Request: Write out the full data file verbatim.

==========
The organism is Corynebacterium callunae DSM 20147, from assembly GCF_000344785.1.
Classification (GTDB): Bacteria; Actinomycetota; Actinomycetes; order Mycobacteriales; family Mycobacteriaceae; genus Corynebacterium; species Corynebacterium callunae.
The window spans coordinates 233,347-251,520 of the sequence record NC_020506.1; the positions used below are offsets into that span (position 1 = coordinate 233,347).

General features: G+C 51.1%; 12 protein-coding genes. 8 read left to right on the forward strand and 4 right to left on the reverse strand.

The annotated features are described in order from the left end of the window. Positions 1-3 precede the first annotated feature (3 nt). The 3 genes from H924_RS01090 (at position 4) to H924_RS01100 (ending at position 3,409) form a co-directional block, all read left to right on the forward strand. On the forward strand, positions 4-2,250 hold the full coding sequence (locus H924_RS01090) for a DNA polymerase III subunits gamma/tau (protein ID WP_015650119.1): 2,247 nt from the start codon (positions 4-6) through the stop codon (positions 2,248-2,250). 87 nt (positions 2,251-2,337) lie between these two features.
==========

The organism is Corynebacterium callunae DSM 20147, from assembly GCF_000344785.1.
Classification (GTDB): Bacteria; Actinomycetota; Actinomycetes; order Mycobacteriales; family Mycobacteriaceae; genus Corynebacterium; species Corynebacterium callunae.
The window spans coordinates 233,347-251,520 of the sequence record NC_020506.1; the positions used below are offsets into that span (position 1 = coordinate 233,347).

General features: G+C 51.1%; 12 protein-coding genes. 8 read left to right on the forward strand and 4 right to left on the reverse strand.

The annotated features are described in order from the left end of the window. Positions 1-3 precede the first annotated feature (3 nt). The 3 genes from H924_RS01090 (at position 4) to H924_RS01100 (ending at position 3,409) form a co-directional block, all read left to right on the forward strand. On the forward strand, positions 4-2,250 hold the full coding sequence (locus H924_RS01090) for a DNA polymerase III subunits gamma/tau (protein ID WP_015650119.1): 2,247 nt from the start codon (positions 4-6) through the stop codon (positions 2,248-2,250). 87 nt (positions 2,251-2,337) lie between these two features.